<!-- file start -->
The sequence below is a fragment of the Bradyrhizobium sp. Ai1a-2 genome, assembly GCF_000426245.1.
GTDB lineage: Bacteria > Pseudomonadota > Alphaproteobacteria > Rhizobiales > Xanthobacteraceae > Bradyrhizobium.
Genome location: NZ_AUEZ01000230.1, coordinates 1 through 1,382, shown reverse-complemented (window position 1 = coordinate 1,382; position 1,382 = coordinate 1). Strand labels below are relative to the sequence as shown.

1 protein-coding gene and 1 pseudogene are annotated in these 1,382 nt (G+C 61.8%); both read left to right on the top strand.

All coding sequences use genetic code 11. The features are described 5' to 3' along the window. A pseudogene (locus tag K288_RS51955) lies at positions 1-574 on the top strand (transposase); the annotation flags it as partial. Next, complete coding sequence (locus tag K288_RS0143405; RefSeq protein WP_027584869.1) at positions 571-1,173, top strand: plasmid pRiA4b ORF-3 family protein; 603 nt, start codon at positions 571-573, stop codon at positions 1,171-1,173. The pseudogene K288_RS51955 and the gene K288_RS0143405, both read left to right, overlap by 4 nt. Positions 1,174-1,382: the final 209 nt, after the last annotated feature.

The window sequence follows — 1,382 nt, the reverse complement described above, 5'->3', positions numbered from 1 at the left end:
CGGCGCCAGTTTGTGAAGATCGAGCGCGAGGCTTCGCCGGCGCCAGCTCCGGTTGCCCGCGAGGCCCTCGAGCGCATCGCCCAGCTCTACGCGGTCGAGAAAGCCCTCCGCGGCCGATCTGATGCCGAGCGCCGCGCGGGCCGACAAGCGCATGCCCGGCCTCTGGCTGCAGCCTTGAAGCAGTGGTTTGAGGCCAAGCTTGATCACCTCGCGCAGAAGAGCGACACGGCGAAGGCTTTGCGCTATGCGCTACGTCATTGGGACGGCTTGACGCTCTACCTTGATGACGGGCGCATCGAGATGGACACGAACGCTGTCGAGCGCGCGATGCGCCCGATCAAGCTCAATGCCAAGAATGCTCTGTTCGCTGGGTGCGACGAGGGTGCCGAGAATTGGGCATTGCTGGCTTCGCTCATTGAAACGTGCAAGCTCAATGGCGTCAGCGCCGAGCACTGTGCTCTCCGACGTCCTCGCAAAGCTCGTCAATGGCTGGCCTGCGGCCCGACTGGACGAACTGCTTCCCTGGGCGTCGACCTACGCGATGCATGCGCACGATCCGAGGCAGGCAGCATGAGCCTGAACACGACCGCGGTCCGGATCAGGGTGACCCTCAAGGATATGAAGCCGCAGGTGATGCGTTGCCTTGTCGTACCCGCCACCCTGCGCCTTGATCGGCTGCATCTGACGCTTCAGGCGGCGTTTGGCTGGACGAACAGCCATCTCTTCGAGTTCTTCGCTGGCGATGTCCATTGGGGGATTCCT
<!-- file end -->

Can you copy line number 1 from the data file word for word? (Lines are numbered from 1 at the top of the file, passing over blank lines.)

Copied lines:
The sequence below is a fragment of the Bradyrhizobium sp. Ai1a-2 genome, assembly GCF_000426245.1.